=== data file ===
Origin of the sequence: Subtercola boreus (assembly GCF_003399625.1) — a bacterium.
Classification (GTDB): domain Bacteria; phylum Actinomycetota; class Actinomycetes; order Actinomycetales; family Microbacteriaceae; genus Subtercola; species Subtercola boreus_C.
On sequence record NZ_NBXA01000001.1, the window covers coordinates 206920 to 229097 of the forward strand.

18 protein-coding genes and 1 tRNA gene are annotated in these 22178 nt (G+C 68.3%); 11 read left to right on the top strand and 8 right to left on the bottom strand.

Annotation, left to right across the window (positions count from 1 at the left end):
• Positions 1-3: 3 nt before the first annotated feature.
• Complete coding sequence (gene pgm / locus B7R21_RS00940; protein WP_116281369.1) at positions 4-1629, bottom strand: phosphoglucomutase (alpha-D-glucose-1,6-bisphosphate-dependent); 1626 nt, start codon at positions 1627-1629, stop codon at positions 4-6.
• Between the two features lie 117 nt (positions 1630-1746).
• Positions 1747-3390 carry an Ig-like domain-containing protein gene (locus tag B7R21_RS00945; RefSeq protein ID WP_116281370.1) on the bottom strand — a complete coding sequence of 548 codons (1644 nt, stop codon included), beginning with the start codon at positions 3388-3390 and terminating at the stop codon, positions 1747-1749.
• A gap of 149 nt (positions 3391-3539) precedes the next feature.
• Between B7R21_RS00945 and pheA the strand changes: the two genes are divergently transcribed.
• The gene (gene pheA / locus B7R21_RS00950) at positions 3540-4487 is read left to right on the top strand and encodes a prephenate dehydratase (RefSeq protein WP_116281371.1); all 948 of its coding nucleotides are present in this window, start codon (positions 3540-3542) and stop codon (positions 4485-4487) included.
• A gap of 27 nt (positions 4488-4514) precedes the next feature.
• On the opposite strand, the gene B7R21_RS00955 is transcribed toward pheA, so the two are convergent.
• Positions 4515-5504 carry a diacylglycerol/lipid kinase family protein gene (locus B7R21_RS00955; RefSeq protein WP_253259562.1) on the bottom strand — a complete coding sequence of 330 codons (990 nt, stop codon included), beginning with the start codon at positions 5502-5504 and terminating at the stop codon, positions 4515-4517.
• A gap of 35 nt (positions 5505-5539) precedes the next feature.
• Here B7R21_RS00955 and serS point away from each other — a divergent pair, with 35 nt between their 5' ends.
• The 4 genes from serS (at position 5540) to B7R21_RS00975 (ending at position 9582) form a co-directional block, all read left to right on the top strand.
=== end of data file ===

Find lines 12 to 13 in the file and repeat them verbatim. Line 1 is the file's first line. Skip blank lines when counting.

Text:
• The gene (gene pheA / locus B7R21_RS00950) at positions 3540-4487 is read left to right on the top strand and encodes a prephenate dehydratase (RefSeq protein WP_116281371.1); all 948 of its coding nucleotides are present in this window, start codon (positions 3540-3542) and stop codon (positions 4485-4487) included.
• A gap of 27 nt (positions 4488-4514) precedes the next feature.